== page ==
September is Sepsis Awareness Month and the HSE is urging everyone to familiarise themselves with the signs and symptoms of Sepsis, and be ready to ask ‘Could it be Sepsis?’
Sepsis is complex and difficult to diagnose. It is the body’s abnormal response to infection that results in the body’s own immune system attacking its own tissues and organs and can be life threatening.
Sepsis can develop from any infection and can affect anyone, but it is more common in the very young, the elderly, and people with pre-existing medical conditions or those with a weakened immune system. One in five people who develop sepsis will die but with early recognition and treatment the risk can be reduced.
To mark World Sepsis Day today (Friday, 13th September), and as part of Sepsis Awareness Month, the HSE has been joined by families, patients and staff to help raise public awareness of Sepsis and its symptoms. Participants have kindly shared their personal experience of Sepsis and are committed to helping others to improve public awareness and understanding of this life-threatening infection.
One mother, who shared her daughter Molly’s story, is Audrey McGahon from Co Clare. Molly came home from school complaining of a pain in her back, had a very high temperature and was sleepy. Having been to the GP, Audrey decided to go to the ED as Molly was getting sleepier and experiencing increased pain. It was only when Molly got to hospital a few hours later that septic shock was diagnosed by a nurse who recognised the symptoms. “She’d gone into renal failure. All her organs basically were being attacked at the same time.”
Molly was transferred immediately from Limerick to Temple Street Children’s Hospital. “We were told to prepare ourselves; that she didn’t have long, so every minute, every beep from every machine seemed like a lifetime and that’s how the first 4 to 5 days went. Molly was intubated for 21 days.”
Molly recovered from Sepsis but lives with life altering challenges. Audrey says, “Our message to families, parents, children out there, just don’t take any chances. There were no huge warnings so just don’t wait.”
Former Ireland international footballer Stephen Carr lost his mother, a fit and healthy 64 year old, to Sepsis last year. “My mam just had the normal flu, wasn’t really shaking it off.” Over the course of a week, Stephen’s mother deteriorated and by the time she got to hospital she was diagnosed with Sepsis. “Doctors did everything they could, but it was just too late, she had Sepsis going on. I think you have to question everything if you’re not getting better. The question is “Have I got Sepsis now?”
According to Dr Martina Healy, HSE Sepsis Programme Clinical Lead “The most effective way to reduce death from sepsis is by prevention; good sanitation, personal hygiene, eating healthily, exercising moderately, breastfeeding, avoiding unnecessary antibiotics and vaccination for preventable infections such as the flu vaccine.”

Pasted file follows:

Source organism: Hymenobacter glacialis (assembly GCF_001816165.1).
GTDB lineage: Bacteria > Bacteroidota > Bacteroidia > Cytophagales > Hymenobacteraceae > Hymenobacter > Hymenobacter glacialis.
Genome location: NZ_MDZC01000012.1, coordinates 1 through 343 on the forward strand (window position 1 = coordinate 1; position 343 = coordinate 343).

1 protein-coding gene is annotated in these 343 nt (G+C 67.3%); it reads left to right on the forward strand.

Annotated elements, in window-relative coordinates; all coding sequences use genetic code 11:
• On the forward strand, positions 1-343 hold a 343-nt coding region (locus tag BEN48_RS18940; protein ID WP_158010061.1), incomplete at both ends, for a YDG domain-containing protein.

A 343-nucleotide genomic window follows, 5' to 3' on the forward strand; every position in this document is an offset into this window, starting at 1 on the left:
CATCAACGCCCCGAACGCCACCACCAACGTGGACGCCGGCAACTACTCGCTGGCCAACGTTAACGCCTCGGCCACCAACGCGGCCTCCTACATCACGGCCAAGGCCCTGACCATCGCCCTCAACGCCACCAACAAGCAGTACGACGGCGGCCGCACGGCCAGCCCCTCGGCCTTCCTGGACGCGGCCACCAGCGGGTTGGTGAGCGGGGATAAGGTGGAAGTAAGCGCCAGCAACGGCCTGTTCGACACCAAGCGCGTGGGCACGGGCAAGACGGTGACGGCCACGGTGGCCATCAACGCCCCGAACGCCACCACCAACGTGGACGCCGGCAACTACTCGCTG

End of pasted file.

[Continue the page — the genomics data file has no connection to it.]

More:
“The next most effective way is early recognition and treatment. This is not simple. Sepsis evolves over time and the pace of its development depends on the patient’s general health status, their genetic response to infection and the characteristics of the infection. Thus, the patient’s characteristics (e.g.; age, existing medical conditions, medications) can impact on the pattern of presentation. The body’s response and the causing bug also play a part on the clinical course of the illness.”
The most commonly reported symptoms include:
Slurred speech, confusion, excessive drowsiness
Excessive sleepiness or drowsiness, confusion
Pain or discomfort in the muscles or joints, passing very little or no urine
Severe breathlessness, a racing heart, shivering, fever, feeling very cold
“I feel like I’m going to die”
Skin changes like pale, cold, discoloured skin or a rash that won’t fade when pressed on
In children the signs to look out for include;
· abnormally cold to the touch
· looks mottled , bluish or pale
· breathing very fast
· is unusually sleepy and difficult to wake
· has a rash that does not fade when you press it
· having fits or convulsions
Also in children under 5;
· not feeding
· vomiting repeatedly
· has not had a wet nappy in last 12 hours
Sepsis is a global healthcare problem. It remains the primary cause of death from infection, despite advances in modern medicine like vaccines, antibiotics, and intensive care. It is more common than heart attack, and claims more lives than any cancer, even in the most developed countries.
HSE Sepsis experts will be at this year’s National Ploughing Championships from 17 – 19 September providing information about Sepsis. Look out for them at HSE Health and Wellbeing Stand (number 458) within the Government of Ireland Village. You can also visit the website for further details at www.hse.ie/sepsis.
The HSE is sincerely grateful to Audrey and Molly, Stephen, Anna Marie and Karen and Joe, and Yvonne for sharing their stories to raise awareness of Sepsis. To watch and share the stories of people affected by Sepsis* see links below, go to HSE Ireland’s Facebook page or @HSELive on Twitter.